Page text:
Why Payday Loans Are Dangerous

Your rent is due, yet you are unable to pay it. Perhaps your car broke down or needs new tires; you must fix it, but again, where will you get the money? Many people will turn to a payday loan, thinking that this will provide the solution. For a while, it seems to. The rent is paid, and you keep a roof over your head. Your car is fixed, and you keep driving too and from work. Problem solved, right?

Not exactly. That loan must be paid back, and lendees quickly find themselves in financial quicksand, unable to pay back their payday loans and in desperate search for payday loan relief.

What happened? Let’s take a look at why payday loans are, in fact, so dangerous when they seem like the perfect solution for short-term financial issues. 

Payday Loans Are Very Expensive Due To High Interest Rates

You may be shocked at the average interest rate on a payday loan: 391%. Yes, you read that number correctly. Most of us wince at credit card interest rates that go over 9.99%, so how is it possible that a payday loan interest rate could be so exorbitant? 

The culprit lies in the fee-based structure of a payday loan. These loans may be for the short term, but they come with high lending fees, making them significantly different from other loan types. Check out this article for an excellent description of how a 391% interest rate creeps up on the unsuspecting customer and ultimately leads them to seek payday loan relief.

Just how prevalent is payday loan debt? According to the Consumer Financial Protection Bureau, 80% of payday loans are not repaid within two weeks, so there are plenty of people who are struggling to pay off what was supposed to be a short-term solution to paying rent or perhaps an electric bill. Don’t be one of them.

Payday Loan Interest Increases Every Week on Remaining Balance

Most payday loans come with a two-week deadline, but many borrowers are unable to meet it. Of course, the lender will be more than happy to “roll over” the loan so that they can continue making money from the rising interest rate. The laws concerning this vary from state to state, but assuming it’s possible, the borrower will pay the minimum or the fees, and the loan is extended. However, the issue is that if you do not pay off the loan, the interest rate will grow as will any finance charges.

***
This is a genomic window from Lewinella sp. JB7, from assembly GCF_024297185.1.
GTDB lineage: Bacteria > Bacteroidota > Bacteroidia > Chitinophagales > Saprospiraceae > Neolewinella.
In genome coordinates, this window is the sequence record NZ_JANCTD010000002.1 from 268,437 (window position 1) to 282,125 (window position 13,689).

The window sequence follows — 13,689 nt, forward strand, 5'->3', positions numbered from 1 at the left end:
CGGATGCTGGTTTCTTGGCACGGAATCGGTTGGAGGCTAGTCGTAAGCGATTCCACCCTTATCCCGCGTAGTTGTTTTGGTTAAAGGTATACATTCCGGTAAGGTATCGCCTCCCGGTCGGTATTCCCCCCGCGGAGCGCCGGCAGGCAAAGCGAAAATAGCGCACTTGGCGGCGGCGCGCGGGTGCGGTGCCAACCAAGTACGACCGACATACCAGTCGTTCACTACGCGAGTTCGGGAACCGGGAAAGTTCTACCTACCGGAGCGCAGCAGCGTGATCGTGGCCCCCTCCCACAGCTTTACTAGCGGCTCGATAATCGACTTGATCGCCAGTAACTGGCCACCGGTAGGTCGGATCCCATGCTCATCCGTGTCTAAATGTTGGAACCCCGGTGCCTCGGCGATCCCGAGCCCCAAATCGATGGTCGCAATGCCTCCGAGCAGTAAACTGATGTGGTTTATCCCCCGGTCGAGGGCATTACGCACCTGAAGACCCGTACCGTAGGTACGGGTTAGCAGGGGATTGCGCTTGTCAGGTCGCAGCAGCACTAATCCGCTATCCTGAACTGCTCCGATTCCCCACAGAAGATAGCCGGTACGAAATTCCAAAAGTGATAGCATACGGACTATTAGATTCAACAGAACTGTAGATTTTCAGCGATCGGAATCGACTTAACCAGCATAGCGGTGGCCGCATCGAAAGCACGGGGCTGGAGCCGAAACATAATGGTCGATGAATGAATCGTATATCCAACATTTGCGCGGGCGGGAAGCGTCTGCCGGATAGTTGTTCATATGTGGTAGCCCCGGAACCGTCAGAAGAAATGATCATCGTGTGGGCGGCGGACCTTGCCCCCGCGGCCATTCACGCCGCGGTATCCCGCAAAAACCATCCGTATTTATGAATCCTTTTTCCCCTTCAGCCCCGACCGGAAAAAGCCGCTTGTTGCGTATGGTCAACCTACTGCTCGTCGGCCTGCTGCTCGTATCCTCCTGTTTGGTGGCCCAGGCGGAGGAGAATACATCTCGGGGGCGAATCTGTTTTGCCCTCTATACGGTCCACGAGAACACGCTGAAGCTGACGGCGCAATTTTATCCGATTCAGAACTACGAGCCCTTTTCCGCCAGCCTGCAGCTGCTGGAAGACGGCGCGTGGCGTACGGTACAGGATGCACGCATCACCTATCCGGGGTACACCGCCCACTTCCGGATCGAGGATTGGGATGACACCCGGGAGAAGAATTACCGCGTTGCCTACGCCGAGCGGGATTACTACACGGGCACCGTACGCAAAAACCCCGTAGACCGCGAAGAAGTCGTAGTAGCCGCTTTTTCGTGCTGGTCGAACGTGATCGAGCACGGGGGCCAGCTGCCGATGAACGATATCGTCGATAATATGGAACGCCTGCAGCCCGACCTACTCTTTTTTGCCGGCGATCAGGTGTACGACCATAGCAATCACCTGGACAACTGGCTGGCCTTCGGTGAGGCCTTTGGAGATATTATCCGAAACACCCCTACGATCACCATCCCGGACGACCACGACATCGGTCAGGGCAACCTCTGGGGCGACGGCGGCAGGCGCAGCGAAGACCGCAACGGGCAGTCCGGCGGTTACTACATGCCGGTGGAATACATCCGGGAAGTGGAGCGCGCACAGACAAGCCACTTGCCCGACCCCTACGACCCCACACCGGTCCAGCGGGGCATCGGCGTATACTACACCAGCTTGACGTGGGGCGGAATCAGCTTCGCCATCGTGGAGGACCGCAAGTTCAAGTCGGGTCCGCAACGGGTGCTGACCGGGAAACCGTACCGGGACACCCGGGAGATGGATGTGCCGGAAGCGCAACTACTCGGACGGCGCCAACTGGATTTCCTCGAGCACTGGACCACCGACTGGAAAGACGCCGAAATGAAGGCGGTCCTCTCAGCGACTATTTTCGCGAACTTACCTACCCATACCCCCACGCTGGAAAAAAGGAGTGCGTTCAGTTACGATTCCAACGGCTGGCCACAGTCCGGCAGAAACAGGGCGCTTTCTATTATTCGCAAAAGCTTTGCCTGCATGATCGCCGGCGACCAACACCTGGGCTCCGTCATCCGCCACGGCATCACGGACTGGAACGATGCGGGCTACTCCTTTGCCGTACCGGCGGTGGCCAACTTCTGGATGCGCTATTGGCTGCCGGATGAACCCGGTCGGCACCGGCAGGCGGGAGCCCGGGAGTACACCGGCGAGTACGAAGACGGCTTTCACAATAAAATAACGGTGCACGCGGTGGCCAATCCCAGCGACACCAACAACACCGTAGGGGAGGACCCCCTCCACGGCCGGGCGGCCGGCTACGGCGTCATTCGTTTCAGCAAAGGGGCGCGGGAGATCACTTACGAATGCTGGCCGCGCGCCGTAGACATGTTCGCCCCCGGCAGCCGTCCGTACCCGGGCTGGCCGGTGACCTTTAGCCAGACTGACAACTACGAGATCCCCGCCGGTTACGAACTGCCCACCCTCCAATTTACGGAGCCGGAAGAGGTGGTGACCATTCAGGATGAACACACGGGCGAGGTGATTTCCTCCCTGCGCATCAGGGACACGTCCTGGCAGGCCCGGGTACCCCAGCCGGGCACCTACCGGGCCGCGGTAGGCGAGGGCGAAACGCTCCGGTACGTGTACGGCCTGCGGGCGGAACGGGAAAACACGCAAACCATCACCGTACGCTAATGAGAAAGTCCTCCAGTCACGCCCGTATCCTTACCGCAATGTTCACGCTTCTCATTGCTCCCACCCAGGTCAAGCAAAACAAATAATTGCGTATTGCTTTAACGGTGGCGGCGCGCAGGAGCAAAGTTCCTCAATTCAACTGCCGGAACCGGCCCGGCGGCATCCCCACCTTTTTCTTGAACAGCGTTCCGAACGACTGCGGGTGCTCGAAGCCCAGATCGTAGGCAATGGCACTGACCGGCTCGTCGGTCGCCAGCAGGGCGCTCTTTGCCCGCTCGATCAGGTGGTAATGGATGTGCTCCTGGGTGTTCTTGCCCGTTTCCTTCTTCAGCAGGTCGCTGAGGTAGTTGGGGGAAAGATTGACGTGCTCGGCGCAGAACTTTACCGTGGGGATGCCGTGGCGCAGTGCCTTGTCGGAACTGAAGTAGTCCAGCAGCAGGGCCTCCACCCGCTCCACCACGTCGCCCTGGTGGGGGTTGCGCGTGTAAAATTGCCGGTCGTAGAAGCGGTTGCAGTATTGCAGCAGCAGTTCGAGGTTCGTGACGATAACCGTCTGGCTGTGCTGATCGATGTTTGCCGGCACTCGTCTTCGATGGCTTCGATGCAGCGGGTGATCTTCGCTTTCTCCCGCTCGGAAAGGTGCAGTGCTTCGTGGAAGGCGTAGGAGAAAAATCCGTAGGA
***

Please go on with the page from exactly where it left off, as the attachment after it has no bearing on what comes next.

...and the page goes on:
Borrowing Is Too Easy, So This Increases Debts Faster

Typically with bank loans or credit cards, you will fill out a lot of paperwork that clearly outlines your rights and responsibilities. Banks and credit card companies will also do a background check to make sure you are not a high-risk candidate for a loan or credit card. 

With payday lenders, it’s true that not having to fill out so much paperwork can seem like a reason to celebrate. Ask yourself, however, why it’s so easy to get that payday loan. Answer: you have fewer rights with payday lenders than you do with banks or credit cards. Alarmingly, you also don’t have a right of rescission, meaning that once you give the payday lender your signature and accept the money, you can’t change your mind.

Some Payday Lenders Want the Right to Access Your Bank Account or Activate ACH

It has become the norm these days to set up automatic payments through online banking. This is fine if you’re in control of when and how much money comes out of your bank account. Consider, though, what happens when the payday lender asks you to give them the right to access your bank account. This is to save you from having to write a post-dated check. While it can be convenient to set up your payments this way, if you are unable to pay when the payday loan is due, the payday lender is able to repeatedly try to withdraw the money. This can result in multiple overdraft charges, which leads you to greater payday loan debt.

Payday Lenders Can Be Ruthless Debt Collectors (Abusive Calls, Harassment at Work or at Home)

If you are unable to repay your payday loan, some payday lenders can quickly become a nightmare and harass you at home and at work. Fortunately, however, you do have rights, as outlined under the Fair Debt Collection Practices Act (FDCPA), which says debt collectors can’t harass, oppress, or abuse you or anyone else they contact.

Payday lenders do not have the right to repeatedly call you with the intention of abusing or harassing you or whoever answers the phone. They cannot threaten you with violence or harm, nor can they use profane or obscene language. While payday lenders can report your information to a credit reporting company, they cannot publish a list of people who refuse to pay back their loans. They are also prohibited from making false threats to have you arrested or to make threats about doing things that are legally not possible. 

It is always wise to keep a file of all correspondence between you and a debt collector. Remember to keep track of all dates and times of conversations as well as the names of people you spoke with and the topic. If you ever go to court or seek payday loan relief, having a paper trail could assist you.

The Takeaway for People Considering Payday Loans

It can be tempting to turn to a payday loan when you’re unable to make a car payment. The reality, however, is that by doing so, you are facing a high risk of that loan skyrocketing. There are some solutions, of course, including payday loan consolidation. The best course of action, though, is to stay away from payday loans entirely, which may be difficult to do in the short term but will save you a lot of money and headaches in the long run. 

About RJ Frometa

Head Honcho, Editor in Chief and writer here on VENTS. I don't like walking on the beach, but I love playing the guitar and geeking out about music. I am also a movie maniac and 6 hours sleeper.

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